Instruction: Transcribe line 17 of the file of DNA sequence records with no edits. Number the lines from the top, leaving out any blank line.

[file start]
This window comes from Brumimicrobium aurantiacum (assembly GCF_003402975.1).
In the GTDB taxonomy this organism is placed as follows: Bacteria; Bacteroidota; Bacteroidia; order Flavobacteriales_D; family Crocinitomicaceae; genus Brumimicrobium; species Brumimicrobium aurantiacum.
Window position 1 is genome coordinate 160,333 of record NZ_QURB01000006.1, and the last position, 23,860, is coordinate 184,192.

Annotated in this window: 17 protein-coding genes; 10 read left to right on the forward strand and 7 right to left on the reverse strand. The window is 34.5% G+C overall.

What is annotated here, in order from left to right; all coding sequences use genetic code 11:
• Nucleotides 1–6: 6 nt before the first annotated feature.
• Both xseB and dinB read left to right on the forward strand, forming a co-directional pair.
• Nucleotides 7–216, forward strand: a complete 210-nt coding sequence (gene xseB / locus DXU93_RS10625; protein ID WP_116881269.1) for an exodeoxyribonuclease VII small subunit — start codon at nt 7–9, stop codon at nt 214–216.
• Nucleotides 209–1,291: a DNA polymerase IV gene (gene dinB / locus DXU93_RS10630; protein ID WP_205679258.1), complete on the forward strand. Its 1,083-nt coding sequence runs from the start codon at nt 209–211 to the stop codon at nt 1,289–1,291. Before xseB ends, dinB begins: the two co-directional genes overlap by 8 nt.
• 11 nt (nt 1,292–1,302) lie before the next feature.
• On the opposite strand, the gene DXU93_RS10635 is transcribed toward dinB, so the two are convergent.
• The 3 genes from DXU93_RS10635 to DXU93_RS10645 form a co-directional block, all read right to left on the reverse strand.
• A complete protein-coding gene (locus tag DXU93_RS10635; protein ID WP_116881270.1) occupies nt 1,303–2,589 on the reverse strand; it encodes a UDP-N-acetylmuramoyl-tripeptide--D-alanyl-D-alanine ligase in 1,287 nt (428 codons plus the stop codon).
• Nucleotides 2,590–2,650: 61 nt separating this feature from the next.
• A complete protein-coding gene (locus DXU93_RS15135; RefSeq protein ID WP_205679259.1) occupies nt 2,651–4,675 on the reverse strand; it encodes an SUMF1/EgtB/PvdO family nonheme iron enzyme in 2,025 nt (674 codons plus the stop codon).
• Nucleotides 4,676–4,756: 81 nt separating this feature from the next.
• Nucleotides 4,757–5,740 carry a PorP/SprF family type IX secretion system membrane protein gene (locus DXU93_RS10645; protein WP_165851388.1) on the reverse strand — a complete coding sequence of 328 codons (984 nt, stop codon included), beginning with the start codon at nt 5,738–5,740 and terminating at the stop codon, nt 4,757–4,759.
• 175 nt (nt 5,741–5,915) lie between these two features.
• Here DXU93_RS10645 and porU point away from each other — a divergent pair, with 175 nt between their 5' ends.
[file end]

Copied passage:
• Nucleotides 4,757–5,740 carry a PorP/SprF family type IX secretion system membrane protein gene (locus DXU93_RS10645; protein WP_165851388.1) on the reverse strand — a complete coding sequence of 328 codons (984 nt, stop codon included), beginning with the start codon at nt 5,738–5,740 and terminating at the stop codon, nt 4,757–4,759.